Great auricular nerve

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Nerve: Great auricular nerve
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The nerves of the scalp, face, and side of neck. (Great auricular visible below ear.)
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Plan of the cervical plexus. (Great auricular labeled at top center.)
Latin nervus auricularis magnus
Gray's subject #210 926
From Cervical plexus (C2-C3)
Dorlands
/ Elsevier
    
n_05/12565226

Editor-In-Chief: C. Michael Gibson, M.S., M.D. [1]



The great auricular nerve originates from the cervical plexus, composed of branches of spinal nerves C2 and C3. It provides sensory innervation for the skin over parotid gland and mastoid process, and both surfaces of the outer ear.

Terminology

Although this nerve is frequently referred to as the "greater" auricular nerve, this is not the proper nomenclature since there is no "lesser" auricular nerve. Great refers to the distinction between it and the posterior auricular nerve, which is the less influential of the two.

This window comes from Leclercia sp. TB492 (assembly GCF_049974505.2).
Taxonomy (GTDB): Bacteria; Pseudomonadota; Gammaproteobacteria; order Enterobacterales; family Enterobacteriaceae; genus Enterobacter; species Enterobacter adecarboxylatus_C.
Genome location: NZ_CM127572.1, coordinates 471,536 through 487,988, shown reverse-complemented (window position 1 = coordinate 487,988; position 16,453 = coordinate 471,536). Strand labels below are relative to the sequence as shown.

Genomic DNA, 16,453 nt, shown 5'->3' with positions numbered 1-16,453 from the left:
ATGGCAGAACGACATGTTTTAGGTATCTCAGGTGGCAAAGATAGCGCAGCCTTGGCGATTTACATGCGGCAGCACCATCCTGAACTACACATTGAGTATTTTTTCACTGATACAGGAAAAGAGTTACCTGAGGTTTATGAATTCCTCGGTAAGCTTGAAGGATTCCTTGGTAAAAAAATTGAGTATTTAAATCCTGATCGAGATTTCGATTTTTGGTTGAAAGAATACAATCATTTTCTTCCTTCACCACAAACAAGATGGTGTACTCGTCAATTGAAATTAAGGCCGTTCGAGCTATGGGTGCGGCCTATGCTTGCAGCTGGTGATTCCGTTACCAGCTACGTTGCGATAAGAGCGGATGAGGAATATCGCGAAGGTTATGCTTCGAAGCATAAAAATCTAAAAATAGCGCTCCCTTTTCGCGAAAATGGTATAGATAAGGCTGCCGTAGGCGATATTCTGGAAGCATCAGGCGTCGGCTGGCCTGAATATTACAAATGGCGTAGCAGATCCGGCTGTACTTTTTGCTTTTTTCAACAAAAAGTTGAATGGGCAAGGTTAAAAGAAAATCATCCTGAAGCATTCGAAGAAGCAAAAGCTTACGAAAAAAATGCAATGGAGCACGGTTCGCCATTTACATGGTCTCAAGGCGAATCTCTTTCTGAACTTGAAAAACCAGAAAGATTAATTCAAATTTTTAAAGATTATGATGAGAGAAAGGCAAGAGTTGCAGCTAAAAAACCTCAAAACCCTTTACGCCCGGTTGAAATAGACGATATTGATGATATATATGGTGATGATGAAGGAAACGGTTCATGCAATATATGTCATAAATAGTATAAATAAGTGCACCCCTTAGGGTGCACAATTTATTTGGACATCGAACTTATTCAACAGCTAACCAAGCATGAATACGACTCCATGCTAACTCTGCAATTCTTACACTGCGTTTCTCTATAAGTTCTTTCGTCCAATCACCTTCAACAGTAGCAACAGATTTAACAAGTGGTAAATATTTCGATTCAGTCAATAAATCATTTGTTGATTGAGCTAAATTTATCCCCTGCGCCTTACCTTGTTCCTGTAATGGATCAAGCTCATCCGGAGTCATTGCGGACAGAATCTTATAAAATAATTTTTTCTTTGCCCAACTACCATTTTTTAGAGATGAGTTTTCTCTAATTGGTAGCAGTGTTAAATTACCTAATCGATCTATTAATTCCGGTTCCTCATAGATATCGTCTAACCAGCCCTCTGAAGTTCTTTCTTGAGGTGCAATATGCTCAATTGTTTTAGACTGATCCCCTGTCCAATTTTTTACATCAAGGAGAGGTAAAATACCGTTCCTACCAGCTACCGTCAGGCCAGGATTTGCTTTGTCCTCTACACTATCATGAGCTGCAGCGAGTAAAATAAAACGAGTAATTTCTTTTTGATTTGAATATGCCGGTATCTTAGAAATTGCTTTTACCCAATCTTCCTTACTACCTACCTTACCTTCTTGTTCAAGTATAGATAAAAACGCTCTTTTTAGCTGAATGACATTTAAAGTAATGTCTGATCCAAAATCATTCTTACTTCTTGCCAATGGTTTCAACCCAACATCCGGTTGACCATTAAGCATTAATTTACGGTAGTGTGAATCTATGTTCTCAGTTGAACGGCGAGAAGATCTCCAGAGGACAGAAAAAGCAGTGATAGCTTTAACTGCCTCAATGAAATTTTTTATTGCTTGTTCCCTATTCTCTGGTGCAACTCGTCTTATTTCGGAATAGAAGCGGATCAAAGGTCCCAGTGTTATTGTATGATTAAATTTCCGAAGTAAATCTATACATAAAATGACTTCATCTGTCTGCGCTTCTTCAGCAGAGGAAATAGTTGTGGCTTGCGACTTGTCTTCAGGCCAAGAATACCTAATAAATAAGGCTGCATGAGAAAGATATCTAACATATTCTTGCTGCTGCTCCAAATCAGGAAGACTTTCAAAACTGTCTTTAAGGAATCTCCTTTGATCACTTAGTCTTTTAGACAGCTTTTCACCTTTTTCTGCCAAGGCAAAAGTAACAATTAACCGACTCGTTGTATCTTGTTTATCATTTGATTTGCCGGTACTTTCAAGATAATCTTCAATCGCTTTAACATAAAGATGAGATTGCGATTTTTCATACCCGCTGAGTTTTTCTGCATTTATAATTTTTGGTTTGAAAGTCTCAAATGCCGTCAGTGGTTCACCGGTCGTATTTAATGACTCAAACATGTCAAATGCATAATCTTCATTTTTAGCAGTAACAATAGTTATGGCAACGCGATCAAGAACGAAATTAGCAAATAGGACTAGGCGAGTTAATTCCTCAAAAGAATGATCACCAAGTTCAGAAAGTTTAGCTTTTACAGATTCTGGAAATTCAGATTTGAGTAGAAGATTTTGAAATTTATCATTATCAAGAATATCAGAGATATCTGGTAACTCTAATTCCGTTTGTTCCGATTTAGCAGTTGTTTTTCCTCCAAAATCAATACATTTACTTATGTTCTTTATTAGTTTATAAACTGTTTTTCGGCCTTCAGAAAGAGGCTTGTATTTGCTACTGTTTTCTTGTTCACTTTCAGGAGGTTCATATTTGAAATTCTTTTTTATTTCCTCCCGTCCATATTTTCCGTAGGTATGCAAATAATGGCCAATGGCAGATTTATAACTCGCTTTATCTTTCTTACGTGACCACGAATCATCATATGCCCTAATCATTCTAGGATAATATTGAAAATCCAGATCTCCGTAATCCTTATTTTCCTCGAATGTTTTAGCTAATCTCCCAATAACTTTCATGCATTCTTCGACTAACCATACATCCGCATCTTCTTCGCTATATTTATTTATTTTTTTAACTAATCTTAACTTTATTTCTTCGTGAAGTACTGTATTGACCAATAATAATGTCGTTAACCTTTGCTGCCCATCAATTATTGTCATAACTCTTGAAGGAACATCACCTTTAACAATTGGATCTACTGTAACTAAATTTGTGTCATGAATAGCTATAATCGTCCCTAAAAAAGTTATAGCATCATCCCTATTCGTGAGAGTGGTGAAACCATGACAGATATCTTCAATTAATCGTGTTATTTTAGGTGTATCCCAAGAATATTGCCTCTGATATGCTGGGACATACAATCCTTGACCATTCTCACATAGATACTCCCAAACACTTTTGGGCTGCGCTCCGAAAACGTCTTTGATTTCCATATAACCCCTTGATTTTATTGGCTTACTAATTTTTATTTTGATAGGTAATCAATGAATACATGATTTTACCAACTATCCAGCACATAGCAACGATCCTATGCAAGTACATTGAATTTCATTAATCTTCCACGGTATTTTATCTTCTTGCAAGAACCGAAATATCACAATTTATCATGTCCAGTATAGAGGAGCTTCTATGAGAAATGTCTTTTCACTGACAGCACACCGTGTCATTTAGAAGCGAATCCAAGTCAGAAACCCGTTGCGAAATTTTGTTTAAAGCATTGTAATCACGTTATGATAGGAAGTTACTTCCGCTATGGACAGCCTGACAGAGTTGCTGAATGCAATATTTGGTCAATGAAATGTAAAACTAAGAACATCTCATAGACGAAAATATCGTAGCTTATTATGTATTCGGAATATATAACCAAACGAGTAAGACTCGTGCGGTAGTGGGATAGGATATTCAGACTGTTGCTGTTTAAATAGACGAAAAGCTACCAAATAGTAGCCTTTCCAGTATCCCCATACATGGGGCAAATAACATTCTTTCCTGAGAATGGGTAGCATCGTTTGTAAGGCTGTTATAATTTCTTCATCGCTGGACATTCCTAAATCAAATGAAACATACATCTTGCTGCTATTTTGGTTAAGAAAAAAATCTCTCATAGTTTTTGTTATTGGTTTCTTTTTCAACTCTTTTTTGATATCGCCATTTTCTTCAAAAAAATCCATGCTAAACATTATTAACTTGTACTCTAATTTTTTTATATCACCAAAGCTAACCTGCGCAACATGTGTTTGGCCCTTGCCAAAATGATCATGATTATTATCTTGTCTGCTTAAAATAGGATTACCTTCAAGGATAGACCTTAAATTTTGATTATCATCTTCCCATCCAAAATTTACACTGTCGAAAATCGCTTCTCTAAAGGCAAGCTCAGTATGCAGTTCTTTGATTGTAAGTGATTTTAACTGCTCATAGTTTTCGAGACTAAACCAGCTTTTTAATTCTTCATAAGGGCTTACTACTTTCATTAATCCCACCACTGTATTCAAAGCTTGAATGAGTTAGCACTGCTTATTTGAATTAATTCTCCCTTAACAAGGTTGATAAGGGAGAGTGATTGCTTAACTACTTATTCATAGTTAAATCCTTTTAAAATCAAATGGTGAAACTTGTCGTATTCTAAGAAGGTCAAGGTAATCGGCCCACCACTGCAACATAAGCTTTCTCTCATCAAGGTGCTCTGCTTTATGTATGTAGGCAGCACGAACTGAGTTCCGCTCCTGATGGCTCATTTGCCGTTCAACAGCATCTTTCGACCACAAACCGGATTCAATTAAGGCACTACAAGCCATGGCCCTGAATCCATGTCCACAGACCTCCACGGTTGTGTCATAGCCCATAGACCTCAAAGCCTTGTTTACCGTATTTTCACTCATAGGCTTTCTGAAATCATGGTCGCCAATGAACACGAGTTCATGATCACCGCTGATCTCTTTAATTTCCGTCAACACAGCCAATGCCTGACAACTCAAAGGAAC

Path

It the largest of the ascending branches. It arises from the second and third cervical nerves, winds around the posterior border of the Sternocleidomastoideus, and, after perforating the deep fascia, ascends upon that muscle beneath the Platysma to the parotid gland, where it divides into an anterior and a posterior branch.

Branches

  • The anterior branch (ramus anterior; facial branch) is distributed to the skin of the face over the parotid gland, and communicates in the substance of the gland with the facial nerve.

Additional images

External links


This article was originally based on an entry from a public domain edition of Gray's Anatomy. As such, some of the information contained herein may be outdated. Please edit the article if this is the case, and feel free to remove this notice when it is no longer relevant.}


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